Connecting With Kids

I was recently interviewed by Connecting With Kids Network, and I thought I’d include a link to the story, Postpartum Disorders. We get the word out however we can!

No Shame On You

I heard from Doddie McClure today (THANKS Doddie for being the very first person to email me about Postpartum Progress!!!!). She told me all about her illness. At 27 years old, she has always been an over achiever — for example, she has 3 college degrees — and never imagined she might be hit with what she calls “this freek of mother nature” known as post partum disorders. When she was about 35 weeks pregnant she slipped into a major depression and had severe insomnia. The night she had her baby she had horrible thoughts that she was the devil and her baby was the antichrist. Nobody could tell her what was wrong, other than to say “it would pass”. She ended up being hospitalized because of severe anxiety and intrusive thoughts, and is now on her way to complete recovery. She said that it has been ” … very scary at times when I think back at where my mind has been. No woman should have to go through this alone.” Amen, Doddie.

I wonder how many sufferers are told “This will pass” or “Just get some rest and you’ll feel better”. Before I suffered PPOCD, I probably thought the same thing about people with depression or schizophrenia or other mental illnesses. “Just tough it out – you’ll be fine,” probably crossed my mind more than once. Of course, I now know it has nothing to do with self will or mental toughness. It’s an illness that controls you, not the other way around. I now feel so much empathy for people suffering mental illness, and I realize the struggle they go through. And I realize that there are many people out in the world who would just write people like us off once they heard we had visions of being the antichrist, or other such horrible thoughts. But we know better. We know we’re valuable, smart, talented people who are good parents and good citizens. It’s important to help minimize the shame of this illness.

The Truth Doesn't Hurt

One of the problems with women getting hit so hard by postpartum depression and other related illnesses is that honest information about such issues is completely glossed over by most everyone who prepares women for childbirth and beyond. In my birth prep class, the nurse from my hospital mentioned the baby blues, maybe a sentence about PPD, and then said, "But none of my patients ever have that problem, and you won’t either." The book What To Expect When You’re Expecting devotes two-and-a-half pages to it (see pgs. 398-400) and includes information like "Probably the only good thing about postpartum depression is that it doesn’t last very long — about 48 hours for most women." Then the authors go on to talk about such remedies as getting help from others, unwinding with a cocktail, going out to dinner, and getting to know other new mothers. Finally, at the very end, there is one single paragraph that mentions seeking counseling if it lasts for more than two weeks accompanied by " … sleeplessness, lack of appetite, a feeling of hopelessness and helplessness …" Two pages, and only one paragraph that begins to get at the truth of this terrible illness. Yet this is the quintessential guide for pregnant women everywhere. I think it’s important to get over the fear of upsetting mothers with uncomfortable information in pregnancy. I wish someone had told me what intrusive thoughts were before my son was born, so I wouldn’t have sat alone in fear that I had lost my mind.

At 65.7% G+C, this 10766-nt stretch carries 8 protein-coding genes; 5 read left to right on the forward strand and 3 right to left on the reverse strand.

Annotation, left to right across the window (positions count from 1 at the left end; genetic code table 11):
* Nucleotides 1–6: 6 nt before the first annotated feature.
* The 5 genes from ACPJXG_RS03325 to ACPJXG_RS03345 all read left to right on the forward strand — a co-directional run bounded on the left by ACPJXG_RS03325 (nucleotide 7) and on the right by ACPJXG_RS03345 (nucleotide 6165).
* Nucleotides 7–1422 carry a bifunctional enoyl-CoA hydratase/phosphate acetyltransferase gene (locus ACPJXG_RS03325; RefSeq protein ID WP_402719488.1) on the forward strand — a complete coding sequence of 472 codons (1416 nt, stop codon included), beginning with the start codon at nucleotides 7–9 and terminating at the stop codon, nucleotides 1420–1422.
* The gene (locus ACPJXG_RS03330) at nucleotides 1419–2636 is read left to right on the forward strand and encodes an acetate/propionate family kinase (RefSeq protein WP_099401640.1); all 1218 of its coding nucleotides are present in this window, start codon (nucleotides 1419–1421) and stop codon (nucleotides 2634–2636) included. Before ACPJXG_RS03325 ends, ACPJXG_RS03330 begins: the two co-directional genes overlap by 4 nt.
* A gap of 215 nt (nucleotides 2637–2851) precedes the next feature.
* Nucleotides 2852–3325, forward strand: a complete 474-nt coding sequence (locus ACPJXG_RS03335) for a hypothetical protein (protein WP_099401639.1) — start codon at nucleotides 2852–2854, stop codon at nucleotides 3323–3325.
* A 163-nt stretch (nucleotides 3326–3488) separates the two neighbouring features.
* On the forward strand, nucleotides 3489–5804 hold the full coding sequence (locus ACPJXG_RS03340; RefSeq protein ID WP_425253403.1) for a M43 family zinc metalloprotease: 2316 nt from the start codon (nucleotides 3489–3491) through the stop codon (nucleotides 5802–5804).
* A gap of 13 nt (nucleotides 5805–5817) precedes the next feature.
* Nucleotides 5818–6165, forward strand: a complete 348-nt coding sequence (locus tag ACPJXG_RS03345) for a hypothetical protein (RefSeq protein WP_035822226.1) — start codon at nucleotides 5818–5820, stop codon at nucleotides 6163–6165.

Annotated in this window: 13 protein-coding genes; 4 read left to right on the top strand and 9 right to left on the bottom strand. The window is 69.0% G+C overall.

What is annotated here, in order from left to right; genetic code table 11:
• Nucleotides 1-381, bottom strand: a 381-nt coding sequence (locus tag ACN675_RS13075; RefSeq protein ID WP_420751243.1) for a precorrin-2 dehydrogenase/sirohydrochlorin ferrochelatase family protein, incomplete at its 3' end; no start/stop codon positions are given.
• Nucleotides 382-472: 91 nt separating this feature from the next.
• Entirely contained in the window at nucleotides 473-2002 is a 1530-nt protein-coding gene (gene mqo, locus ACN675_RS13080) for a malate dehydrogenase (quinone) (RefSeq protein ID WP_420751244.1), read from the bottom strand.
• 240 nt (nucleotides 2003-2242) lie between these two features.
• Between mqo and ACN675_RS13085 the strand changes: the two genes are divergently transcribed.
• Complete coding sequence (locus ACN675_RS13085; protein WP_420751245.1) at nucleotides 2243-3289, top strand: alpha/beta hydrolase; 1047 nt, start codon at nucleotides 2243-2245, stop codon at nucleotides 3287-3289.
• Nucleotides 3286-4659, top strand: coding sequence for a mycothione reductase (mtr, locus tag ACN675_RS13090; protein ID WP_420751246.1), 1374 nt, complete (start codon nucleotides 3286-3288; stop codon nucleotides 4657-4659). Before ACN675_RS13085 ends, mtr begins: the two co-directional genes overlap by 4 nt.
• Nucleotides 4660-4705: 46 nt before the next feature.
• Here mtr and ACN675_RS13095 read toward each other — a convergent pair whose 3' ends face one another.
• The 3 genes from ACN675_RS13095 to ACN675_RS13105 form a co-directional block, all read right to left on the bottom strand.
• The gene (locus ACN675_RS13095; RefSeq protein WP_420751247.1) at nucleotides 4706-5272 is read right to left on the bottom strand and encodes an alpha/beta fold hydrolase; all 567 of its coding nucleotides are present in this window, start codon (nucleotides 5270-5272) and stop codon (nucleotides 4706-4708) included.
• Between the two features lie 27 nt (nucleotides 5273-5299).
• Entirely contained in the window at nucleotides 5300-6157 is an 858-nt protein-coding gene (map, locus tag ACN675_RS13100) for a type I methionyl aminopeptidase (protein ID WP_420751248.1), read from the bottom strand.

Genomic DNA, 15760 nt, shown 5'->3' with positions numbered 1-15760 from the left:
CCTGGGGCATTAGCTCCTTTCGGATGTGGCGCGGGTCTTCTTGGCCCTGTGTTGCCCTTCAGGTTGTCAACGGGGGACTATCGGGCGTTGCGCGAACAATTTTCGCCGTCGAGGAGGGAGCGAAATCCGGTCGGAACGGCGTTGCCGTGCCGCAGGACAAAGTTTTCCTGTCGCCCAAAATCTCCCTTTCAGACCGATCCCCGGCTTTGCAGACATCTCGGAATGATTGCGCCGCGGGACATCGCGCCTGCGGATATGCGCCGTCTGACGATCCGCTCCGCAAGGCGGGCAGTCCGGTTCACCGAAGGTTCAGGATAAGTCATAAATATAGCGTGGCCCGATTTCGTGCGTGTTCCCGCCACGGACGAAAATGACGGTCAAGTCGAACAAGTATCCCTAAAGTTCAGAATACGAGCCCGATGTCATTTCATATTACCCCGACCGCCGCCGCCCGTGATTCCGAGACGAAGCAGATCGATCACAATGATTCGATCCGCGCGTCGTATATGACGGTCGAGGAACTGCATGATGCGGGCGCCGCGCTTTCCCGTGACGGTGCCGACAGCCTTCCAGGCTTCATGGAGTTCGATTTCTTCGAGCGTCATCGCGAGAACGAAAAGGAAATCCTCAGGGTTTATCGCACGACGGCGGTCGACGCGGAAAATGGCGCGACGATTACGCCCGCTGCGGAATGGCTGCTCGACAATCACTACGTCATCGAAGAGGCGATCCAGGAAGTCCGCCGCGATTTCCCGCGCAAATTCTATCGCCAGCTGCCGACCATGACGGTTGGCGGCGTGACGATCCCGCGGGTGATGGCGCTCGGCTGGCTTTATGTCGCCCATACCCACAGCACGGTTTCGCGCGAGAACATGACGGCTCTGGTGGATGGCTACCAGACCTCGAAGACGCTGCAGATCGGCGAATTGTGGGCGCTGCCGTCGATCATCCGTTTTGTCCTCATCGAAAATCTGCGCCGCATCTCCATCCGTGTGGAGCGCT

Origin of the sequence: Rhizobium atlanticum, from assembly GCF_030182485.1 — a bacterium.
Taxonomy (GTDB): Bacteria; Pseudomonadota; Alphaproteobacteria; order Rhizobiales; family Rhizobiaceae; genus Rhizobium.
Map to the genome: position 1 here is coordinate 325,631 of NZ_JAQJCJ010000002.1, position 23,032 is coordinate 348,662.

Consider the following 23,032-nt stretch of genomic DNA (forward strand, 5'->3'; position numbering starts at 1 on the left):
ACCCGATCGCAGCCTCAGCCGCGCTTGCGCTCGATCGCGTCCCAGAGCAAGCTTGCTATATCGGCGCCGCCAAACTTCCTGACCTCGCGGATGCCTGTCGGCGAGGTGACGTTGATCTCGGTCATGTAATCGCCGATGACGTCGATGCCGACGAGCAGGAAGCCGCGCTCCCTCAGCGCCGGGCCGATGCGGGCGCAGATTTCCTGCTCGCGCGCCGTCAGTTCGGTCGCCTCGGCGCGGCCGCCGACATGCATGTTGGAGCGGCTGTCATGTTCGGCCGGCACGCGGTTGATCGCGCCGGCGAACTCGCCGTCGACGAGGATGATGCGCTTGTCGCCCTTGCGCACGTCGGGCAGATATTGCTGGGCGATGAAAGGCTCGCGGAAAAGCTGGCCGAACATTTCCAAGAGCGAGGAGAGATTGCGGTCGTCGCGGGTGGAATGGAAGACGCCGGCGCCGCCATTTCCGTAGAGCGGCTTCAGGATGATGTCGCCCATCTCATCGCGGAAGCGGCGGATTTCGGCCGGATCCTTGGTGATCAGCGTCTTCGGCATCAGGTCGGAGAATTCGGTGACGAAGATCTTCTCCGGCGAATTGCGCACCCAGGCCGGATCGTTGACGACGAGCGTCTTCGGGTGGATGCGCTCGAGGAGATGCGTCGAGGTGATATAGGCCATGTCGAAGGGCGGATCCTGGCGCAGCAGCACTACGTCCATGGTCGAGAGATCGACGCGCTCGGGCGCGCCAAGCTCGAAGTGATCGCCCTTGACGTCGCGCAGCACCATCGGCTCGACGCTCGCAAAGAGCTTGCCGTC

And So It Begins

I talk to so many women these days. Mothers of women suffering from postpartum disorders. Mothers of women who have killed themselves. Women who have survived. Women who are just now suffering. They all say the same thing: We need to do more. Lots of people are trying to do more, each in their own way. I’ve decided to make my contribution with this weblog. In it I will post whatever I can find that might be of help or comfort to you — stories of women who’ve gone through it, articles from newspapers and magazines, bits of inspiration and more. It’s true that you may be able to find those things on other websites, but my goal here is to post things real-time, so you see them immediately, and to keep this journal very clean and clear so it’s highly useful.

Things you should know:
* It will be collaborative, as I would love to add your thoughts.
* It will be all-encompassing, covering postpartum depression, postpartum obsessive compulsive disorder and postpartum psychosis.
* It has only one allegiance — to women who have suffered or will suffer this these terrible illnesses.

There are still women who can’t get treatment because they either don’t have insurance or what they have covers little to no psychiatric care. There are still women killing themselves and/or others. There are still women being undiagnosed or misdiagnosed. This can’t continue to go on. I hope Postpartum Progress helps in some small way.